I am also writing for adults. I’ve finished a book about the last voyage of Henry Hudson. His men mutinied and set him adrift in the Arctic in 1611 and he was never heard from again. There’s nothing explicitly Jewish in the book but the question of what drives good men to evil deeds is most definitely a religious issue.

Read more…

The illustrator for The Yankee at the Seder is Adam Gustavson. You can read an interview with him at Great Kids Books with blogger Mary Ann Scheuer.

Here’s a teaser:

Great Kid Books: As a book lover, it interests me: What books or authors and/or illustrators influenced you as an early reader?

Adam G: My great loves are the old Mercer Mayer books from the 1960s and 1970s, like One Monster After Another and Professor Wormbog in Search for the Zipperump-a-Zoo. I think a lot of my cultural awareness came from these books. For example, I would see an old fashioned mailbox, and I could grasp what it was in the context of the picture.

Read more…

Naomi’s Song by Selma Kritzer Silverberg is a Sydney Taylor Honor Book in the Teen Readers category. The late Selma Silverberg wrote this story many years ago, and it was recently published by JPS through the efforts of her daughter, Judy Vida. Read an interview with Judy at The Book Nosher with blogger Robin Gaphni.

Here’s a teaser:

Robin: Naomi is depicted as a very independent, strong-minded woman in a time when men were in charge of virtually everything. Naomi’s Song was originally written in the late 1950’s-the very dawn of the women’s movement. Would you consider your mother an early feminist? Did she have some of the similar traits as Naomi?

Judy: Yes, I would consider her an early feminist. She was quiet about it, but she was determined to develop her own character and pursue her own interests even within the confines of a traditional 1950’s family role. It never occurred to her that there was anything she could not accomplish. She had long wanted to return to college to earn an elementary education degree. At the age of 44 she started toward that goal, taking only 1 course each semester, and completed her degree at the age of 58. Like Naomi she identified tasks and goals then persevered to complete them.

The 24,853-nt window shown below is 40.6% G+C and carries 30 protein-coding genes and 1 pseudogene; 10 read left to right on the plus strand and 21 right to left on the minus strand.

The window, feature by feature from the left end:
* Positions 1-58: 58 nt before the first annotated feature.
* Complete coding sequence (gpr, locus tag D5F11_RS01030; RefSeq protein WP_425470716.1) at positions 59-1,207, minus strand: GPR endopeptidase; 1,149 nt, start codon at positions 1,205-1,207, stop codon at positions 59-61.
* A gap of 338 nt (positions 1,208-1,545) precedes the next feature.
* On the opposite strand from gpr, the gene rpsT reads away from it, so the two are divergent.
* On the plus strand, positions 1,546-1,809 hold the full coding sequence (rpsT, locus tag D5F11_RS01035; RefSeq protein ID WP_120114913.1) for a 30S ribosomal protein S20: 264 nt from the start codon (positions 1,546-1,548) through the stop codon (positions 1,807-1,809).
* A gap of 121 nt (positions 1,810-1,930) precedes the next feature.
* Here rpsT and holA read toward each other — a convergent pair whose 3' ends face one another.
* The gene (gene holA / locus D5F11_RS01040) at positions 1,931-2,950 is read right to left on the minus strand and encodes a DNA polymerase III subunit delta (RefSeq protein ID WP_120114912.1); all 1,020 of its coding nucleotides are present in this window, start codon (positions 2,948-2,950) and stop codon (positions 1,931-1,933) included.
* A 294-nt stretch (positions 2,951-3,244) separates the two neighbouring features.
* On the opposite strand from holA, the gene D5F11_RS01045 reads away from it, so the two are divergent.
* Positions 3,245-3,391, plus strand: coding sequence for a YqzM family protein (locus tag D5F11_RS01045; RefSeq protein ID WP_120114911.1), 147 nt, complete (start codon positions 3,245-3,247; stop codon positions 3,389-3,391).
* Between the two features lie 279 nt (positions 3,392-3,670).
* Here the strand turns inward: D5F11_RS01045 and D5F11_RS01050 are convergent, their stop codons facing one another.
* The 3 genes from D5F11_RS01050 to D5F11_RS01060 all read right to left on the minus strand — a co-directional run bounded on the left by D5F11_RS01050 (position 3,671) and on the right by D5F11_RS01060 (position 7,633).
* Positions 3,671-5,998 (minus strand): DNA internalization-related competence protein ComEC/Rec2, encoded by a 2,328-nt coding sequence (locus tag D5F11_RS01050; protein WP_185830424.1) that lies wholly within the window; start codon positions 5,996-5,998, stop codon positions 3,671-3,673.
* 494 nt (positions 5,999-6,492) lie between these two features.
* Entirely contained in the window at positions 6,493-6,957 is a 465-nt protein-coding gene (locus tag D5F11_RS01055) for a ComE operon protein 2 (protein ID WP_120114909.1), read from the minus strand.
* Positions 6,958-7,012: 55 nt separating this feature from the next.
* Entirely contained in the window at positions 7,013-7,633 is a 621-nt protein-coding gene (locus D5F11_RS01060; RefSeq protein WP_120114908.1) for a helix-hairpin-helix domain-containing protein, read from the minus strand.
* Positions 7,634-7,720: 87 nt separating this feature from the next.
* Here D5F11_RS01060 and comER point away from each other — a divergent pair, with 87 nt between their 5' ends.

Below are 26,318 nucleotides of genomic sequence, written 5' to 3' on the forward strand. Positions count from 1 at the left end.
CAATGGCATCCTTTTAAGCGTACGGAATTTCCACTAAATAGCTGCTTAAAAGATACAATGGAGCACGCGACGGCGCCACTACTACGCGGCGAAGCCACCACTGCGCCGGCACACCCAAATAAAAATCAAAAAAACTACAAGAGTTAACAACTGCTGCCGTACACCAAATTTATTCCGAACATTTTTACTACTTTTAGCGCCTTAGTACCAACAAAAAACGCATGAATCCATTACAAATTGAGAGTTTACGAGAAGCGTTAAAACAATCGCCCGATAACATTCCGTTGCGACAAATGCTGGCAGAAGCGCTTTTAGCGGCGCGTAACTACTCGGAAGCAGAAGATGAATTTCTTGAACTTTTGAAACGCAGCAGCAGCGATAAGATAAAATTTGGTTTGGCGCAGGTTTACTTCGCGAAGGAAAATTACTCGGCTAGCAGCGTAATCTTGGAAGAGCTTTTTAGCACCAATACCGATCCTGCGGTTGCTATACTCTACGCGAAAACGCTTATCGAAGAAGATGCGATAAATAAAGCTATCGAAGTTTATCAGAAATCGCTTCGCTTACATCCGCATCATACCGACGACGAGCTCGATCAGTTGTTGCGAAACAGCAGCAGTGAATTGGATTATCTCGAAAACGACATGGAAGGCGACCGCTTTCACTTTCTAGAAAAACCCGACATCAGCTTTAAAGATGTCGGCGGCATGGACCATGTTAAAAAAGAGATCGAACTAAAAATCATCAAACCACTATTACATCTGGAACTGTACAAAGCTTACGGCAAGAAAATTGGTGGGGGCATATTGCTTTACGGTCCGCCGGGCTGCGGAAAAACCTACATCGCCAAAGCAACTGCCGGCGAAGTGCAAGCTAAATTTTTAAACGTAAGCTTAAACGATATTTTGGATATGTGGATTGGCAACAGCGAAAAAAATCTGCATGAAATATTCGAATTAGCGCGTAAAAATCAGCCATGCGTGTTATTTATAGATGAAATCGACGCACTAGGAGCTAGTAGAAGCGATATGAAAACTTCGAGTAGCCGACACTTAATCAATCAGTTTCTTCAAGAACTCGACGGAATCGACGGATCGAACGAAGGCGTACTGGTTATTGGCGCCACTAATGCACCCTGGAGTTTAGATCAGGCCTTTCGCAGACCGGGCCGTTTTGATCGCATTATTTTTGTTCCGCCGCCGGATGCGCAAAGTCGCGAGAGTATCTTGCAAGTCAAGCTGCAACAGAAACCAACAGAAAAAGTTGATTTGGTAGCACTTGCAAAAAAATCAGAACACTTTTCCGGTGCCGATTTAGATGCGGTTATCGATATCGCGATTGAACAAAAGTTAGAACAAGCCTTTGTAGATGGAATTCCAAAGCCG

Read more…

Tune in tomorrow for features on Jacqueline Jules (author, Benjamin and the Silver Goblet) at ASHarmony, Natascia Ugliano (illustrator, Benjamin and the Silver Goblet) at The Book of Life, Deborah Bodin Cohen (author, Nachshon Who Was Afraid to Swim) at Ima On and Off the Bima, and Jago (illustrator, Nachshon Who Was Afraid to Swim) at Jewish Books for Children.

Tuesday, February 2, 2010

Blog Tour: Day 2

The Importance of Wings is the Sydney Taylor Book Award winner in the Older Readers category. Read an interview with author Robin Friedman at Bildungsroman with blogger Little Willow.

Here’s a teaser:

Little Willow: You are a self-proclaimed Jersey Girl, but you were born in Israel. Have you visited Israel since leaving it at the age of five?

Robin: I’ve been back to Israel several times, including as a college student for a junior year abroad, at the University of Haifa. In that year, I literally fell in love with the landscape and the history, and learned so much about my heritage, as well as the gaps in my family’s story.

Read more…

Lost is a Sydney Taylor Honor Book in the Teen Readers category. Read an interview with author Jacqueline Davies at Biblio File with blogger Jen Rothschild.

Here’s a teaser:

Jen: In your acknowledgments, you say that it took you ten years to find a way to tell the story of the Triangle Shirtwaist Factory Fire. What about this tragedy spoke to you so strongly?

Jacqueline: This book began with a sound. Back in 1999, I was watching Ric Burns’ documentary New York. I already knew the story of the Triangle Shirtwaist Factory fire. I’d studied it years ago in college. But watching that film, I heard a sound effect that was created by the sound engineer: It was his imagining of the sound you would hear when the body of a young girl strikes the sidewalk after falling eighty feet. The sound was like a combination of an overstuffed dufflebag thrown from a great height, a stack of books dropped on a hard wooden floor, and a hand smacking a face. It’s a sound I will never forget, and it had the effect of pulling me back over a century and putting me in that place, in that fire, with those girls.